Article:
An Egyptian documentary film, Tahrir 2011: The Good, the Bad and the Politician, has won the CICT-UNESCO “Enrico Fulchignoni” Award at this year’s Venice Film Festival.
The award is given annually to the film that best embodies values of peace and tolerance. Al-Falah Al-Faseeh (The Fluent Farmer) directed by Shady Abd Al-Salam was the last Egyptian film to win the award back in 1970.
The film premiered at the festival last Friday as an out-of-competition selection. It also participated in 36th Toronto Film Festival in Canada.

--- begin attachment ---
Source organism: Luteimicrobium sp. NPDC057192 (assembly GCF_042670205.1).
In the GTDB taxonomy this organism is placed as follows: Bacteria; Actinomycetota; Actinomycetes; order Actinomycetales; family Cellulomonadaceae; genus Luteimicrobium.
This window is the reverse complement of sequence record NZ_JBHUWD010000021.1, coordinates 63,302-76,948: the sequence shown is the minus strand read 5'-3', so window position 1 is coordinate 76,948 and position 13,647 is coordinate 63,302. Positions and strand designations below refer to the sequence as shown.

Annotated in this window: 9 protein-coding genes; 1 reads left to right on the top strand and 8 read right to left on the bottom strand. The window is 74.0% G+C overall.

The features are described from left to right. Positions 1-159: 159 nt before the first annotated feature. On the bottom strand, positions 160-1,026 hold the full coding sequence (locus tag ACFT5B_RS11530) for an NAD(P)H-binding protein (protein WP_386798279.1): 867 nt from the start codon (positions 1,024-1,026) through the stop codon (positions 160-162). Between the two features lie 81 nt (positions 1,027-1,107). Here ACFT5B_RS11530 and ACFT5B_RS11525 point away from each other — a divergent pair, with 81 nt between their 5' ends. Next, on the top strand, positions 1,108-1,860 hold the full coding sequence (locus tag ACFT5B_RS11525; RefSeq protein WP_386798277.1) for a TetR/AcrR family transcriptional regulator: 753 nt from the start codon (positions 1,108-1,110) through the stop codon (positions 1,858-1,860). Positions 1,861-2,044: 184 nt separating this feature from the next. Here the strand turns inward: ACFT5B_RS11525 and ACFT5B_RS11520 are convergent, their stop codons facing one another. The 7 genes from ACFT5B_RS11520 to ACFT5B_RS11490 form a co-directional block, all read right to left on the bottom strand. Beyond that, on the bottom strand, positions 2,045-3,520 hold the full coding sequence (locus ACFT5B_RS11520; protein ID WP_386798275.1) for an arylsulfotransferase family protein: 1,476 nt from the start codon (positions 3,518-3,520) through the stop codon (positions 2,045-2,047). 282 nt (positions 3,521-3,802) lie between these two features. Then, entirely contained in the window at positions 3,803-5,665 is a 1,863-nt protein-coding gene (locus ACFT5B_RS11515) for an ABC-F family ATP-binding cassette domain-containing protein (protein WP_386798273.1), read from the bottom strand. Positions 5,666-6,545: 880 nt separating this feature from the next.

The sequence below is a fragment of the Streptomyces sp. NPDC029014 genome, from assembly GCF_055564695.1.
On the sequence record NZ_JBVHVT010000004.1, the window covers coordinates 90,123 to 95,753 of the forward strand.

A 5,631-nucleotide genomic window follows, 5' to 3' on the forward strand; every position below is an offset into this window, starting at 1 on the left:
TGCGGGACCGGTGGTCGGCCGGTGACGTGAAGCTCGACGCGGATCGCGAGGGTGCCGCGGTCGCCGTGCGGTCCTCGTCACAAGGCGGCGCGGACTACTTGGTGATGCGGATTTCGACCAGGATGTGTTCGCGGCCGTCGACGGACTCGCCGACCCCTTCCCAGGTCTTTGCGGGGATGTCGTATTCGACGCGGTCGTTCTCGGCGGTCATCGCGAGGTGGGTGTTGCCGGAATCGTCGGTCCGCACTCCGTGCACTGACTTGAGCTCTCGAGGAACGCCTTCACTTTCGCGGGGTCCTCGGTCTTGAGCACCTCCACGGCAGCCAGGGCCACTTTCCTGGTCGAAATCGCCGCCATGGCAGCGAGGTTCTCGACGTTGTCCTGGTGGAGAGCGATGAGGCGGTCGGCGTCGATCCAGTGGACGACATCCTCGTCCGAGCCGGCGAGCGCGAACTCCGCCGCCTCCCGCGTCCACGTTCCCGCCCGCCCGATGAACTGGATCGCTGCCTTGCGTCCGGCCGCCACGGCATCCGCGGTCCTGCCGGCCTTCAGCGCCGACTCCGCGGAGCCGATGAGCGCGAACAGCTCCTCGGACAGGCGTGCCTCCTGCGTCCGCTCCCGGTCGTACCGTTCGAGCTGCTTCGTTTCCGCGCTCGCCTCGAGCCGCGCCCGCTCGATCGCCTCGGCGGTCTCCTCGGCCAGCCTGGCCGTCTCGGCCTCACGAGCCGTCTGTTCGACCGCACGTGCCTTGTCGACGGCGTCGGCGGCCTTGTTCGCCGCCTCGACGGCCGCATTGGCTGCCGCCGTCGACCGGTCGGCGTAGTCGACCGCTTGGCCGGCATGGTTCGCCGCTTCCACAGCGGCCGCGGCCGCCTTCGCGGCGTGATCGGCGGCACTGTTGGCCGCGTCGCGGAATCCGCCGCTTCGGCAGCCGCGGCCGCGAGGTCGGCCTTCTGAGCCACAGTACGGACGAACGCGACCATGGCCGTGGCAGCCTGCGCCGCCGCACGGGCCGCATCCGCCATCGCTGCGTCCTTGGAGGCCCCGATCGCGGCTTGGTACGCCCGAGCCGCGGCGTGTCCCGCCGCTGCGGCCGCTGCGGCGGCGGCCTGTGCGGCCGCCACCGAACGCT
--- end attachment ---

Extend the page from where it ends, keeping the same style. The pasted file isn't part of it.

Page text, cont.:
Tahrir 2011: The Good, The Bad and The Politician portrays the 18 days of Egypt’s revolution from three different perspectives: Tamer Ezzat captures ‘the Good’ of the revolution through the eyes of normal citizens who took part in it. ‘The Bad,’ directed by Ayten Amin, discusses how the police and Ministry of Interior tried to suppress the revolution before the police withdrew from the streets on the night of the 28 January. ‘The Politician,’ directed by Amr Salama, examines how Mubarak tried to end the protests, through interviews with politicians and men said to be close to the former president.